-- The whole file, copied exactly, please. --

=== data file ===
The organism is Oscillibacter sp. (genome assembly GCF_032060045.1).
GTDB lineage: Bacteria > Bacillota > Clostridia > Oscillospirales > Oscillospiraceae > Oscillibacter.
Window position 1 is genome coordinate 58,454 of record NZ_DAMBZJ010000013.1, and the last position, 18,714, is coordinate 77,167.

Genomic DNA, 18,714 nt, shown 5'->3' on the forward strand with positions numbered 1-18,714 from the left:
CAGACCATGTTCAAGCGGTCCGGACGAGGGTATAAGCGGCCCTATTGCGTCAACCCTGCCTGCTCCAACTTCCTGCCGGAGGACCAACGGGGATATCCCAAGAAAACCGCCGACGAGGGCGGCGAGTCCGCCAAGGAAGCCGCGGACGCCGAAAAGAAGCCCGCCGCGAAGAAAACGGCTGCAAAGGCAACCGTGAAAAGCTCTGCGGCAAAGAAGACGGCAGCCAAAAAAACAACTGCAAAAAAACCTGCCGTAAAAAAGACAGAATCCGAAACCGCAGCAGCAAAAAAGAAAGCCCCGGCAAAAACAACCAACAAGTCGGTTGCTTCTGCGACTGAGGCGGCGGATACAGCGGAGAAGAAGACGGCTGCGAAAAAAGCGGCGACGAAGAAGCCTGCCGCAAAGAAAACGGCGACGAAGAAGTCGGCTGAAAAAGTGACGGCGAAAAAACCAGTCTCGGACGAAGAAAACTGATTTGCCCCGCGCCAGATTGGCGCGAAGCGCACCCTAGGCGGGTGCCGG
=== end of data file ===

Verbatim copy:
The organism is Oscillibacter sp. (genome assembly GCF_032060045.1).
GTDB lineage: Bacteria > Bacillota > Clostridia > Oscillospirales > Oscillospiraceae > Oscillibacter.
Window position 1 is genome coordinate 58,454 of record NZ_DAMBZJ010000013.1, and the last position, 18,714, is coordinate 77,167.

Genomic DNA, 18,714 nt, shown 5'->3' on the forward strand with positions numbered 1-18,714 from the left:
CAGACCATGTTCAAGCGGTCCGGACGAGGGTATAAGCGGCCCTATTGCGTCAACCCTGCCTGCTCCAACTTCCTGCCGGAGGACCAACGGGGATATCCCAAGAAAACCGCCGACGAGGGCGGCGAGTCCGCCAAGGAAGCCGCGGACGCCGAAAAGAAGCCCGCCGCGAAGAAAACGGCTGCAAAGGCAACCGTGAAAAGCTCTGCGGCAAAGAAGACGGCAGCCAAAAAAACAACTGCAAAAAAACCTGCCGTAAAAAAGACAGAATCCGAAACCGCAGCAGCAAAAAAGAAAGCCCCGGCAAAAACAACCAACAAGTCGGTTGCTTCTGCGACTGAGGCGGCGGATACAGCGGAGAAGAAGACGGCTGCGAAAAAAGCGGCGACGAAGAAGCCTGCCGCAAAGAAAACGGCGACGAAGAAGTCGGCTGAAAAAGTGACGGCGAAAAAACCAGTCTCGGACGAAGAAAACTGATTTGCCCCGCGCCAGATTGGCGCGAAGCGCACCCTAGGCGGGTGCCGG